Sleeping Through the Summer Camp Blues

Photo Credit: ChoiceCamps.com

School’s officially out for the summer. While for kids that means three months of freedom, for parents it can mean a lot more mayhem. When family bonding can make all of you stir crazy, many parents opt to send their kids to summer camp. While the length and type of camps can endlessly vary, the most common ones are weekly sleep-away camps. For some kids, this camp is a welcome break from everyday summer life (especially the pre-teens), but for youngsters and first time camp goers, sleeping in a strange place can be unexpectedly overwhelming and stressful. Stanford University has come up with some tips on making sure your child adjusts to sleep-away camp this summer.

Prior to Camp

Make sure you do your research  on finding the camp that’s right for you and your child. When you’ve found a camp they’re interested in, contact the camp counselors to get a better idea of what a typical day would be like for your child at camp. Also, try to speak with other parents who’ve had experiences with the camp in the past. Getting opinions from other moms will make you feel at ease when packing up your little one for the week.

Have your child do a “test run” to prepare them for sleep-away camp by sending them to a friend’s house or grandma’s for a night or weekend for a sleepover. This will allow them to spend some time away from you while still being in a comfortable environment.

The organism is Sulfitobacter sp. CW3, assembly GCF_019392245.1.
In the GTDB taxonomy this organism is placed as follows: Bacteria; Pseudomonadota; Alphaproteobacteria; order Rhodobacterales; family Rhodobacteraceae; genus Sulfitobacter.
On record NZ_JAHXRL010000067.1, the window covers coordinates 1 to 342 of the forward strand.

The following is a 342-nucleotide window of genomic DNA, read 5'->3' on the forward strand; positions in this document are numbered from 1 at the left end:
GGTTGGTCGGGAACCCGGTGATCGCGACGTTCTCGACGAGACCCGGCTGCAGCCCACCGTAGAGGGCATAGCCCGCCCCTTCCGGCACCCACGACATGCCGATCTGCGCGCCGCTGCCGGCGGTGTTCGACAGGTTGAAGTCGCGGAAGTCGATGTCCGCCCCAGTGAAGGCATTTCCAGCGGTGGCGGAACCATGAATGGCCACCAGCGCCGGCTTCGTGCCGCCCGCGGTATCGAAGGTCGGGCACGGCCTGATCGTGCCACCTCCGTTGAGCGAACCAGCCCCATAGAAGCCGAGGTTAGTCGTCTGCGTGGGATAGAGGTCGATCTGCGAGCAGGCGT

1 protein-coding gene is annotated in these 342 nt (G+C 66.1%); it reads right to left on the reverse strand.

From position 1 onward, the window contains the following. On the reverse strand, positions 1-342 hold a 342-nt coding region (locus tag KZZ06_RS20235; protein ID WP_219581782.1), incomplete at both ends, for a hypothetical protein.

Photo Credit: LustenResort.com

During Camp

Give your child a general idea of the schedule and daily routine at camp each day. This will give the reassurance and help them to know what to expect for the week.

One of the most comforting things to have when away from home are items that make us feel like home. Pack your child’s pillow or other articles from his or her bed along with one of their favorite trinkets from home. Being able to sleep on their own pillow in a foreign  place can help a child continue to have regular sleeping patterns.

While communication is important when your child’s away, try to limit conversations to once a day, preferably at the end of the day so they can fill you in on all of the activities and fun they had at camp all day. Hearing your voice before settling in for the night will give them a sense of comfort and familiarity that will help them sleep better, (at least before the pillow fights start).

After Camp

When your child comes home from camp, make sure they know how much you missed them. Make their favorite dinner and/or dessert and make sure they come home to a clean room and a freshly made bed. There’s nothing like sleeping in your own bed after spending time away from home, no matter how old you are.

Photo Credit: CrazyforCrafting.Blogspot.com

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